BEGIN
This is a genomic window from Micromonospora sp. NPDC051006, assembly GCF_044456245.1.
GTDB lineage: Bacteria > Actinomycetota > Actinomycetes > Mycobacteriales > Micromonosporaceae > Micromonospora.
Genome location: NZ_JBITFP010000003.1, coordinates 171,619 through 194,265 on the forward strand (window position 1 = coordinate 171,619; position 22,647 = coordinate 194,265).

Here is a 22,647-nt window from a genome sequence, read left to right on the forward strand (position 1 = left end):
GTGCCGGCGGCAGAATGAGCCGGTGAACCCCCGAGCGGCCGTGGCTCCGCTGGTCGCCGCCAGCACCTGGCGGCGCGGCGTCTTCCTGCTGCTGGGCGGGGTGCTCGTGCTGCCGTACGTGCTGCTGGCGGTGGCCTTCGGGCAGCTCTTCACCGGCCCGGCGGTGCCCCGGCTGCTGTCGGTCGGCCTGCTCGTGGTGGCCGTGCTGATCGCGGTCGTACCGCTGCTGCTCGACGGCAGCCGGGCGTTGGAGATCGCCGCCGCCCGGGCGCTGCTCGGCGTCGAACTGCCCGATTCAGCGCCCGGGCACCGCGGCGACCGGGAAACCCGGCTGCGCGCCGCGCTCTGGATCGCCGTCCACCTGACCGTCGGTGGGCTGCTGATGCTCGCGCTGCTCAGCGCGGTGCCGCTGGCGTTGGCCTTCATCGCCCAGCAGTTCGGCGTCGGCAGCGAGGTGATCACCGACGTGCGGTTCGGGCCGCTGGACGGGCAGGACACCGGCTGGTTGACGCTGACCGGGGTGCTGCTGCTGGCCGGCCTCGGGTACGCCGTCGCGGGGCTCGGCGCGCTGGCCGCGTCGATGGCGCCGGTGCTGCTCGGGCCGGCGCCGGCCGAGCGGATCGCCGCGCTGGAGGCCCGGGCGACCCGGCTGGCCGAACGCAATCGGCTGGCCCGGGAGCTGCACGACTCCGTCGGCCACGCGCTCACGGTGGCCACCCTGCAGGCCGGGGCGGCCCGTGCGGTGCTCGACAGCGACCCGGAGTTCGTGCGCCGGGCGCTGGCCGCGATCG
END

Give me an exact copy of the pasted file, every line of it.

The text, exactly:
This is a genomic window from Micromonospora sp. NPDC051006, assembly GCF_044456245.1.
GTDB lineage: Bacteria > Actinomycetota > Actinomycetes > Mycobacteriales > Micromonosporaceae > Micromonospora.
Genome location: NZ_JBITFP010000003.1, coordinates 171,619 through 194,265 on the forward strand (window position 1 = coordinate 171,619; position 22,647 = coordinate 194,265).

Here is a 22,647-nt window from a genome sequence, read left to right on the forward strand (position 1 = left end):
GTGCCGGCGGCAGAATGAGCCGGTGAACCCCCGAGCGGCCGTGGCTCCGCTGGTCGCCGCCAGCACCTGGCGGCGCGGCGTCTTCCTGCTGCTGGGCGGGGTGCTCGTGCTGCCGTACGTGCTGCTGGCGGTGGCCTTCGGGCAGCTCTTCACCGGCCCGGCGGTGCCCCGGCTGCTGTCGGTCGGCCTGCTCGTGGTGGCCGTGCTGATCGCGGTCGTACCGCTGCTGCTCGACGGCAGCCGGGCGTTGGAGATCGCCGCCGCCCGGGCGCTGCTCGGCGTCGAACTGCCCGATTCAGCGCCCGGGCACCGCGGCGACCGGGAAACCCGGCTGCGCGCCGCGCTCTGGATCGCCGTCCACCTGACCGTCGGTGGGCTGCTGATGCTCGCGCTGCTCAGCGCGGTGCCGCTGGCGTTGGCCTTCATCGCCCAGCAGTTCGGCGTCGGCAGCGAGGTGATCACCGACGTGCGGTTCGGGCCGCTGGACGGGCAGGACACCGGCTGGTTGACGCTGACCGGGGTGCTGCTGCTGGCCGGCCTCGGGTACGCCGTCGCGGGGCTCGGCGCGCTGGCCGCGTCGATGGCGCCGGTGCTGCTCGGGCCGGCGCCGGCCGAGCGGATCGCCGCGCTGGAGGCCCGGGCGACCCGGCTGGCCGAACGCAATCGGCTGGCCCGGGAGCTGCACGACTCCGTCGGCCACGCGCTCACGGTGGCCACCCTGCAGGCCGGGGCGGCCCGTGCGGTGCTCGACAGCGACCCGGAGTTCGTGCGCCGGGCGCTGGCCGCGATCG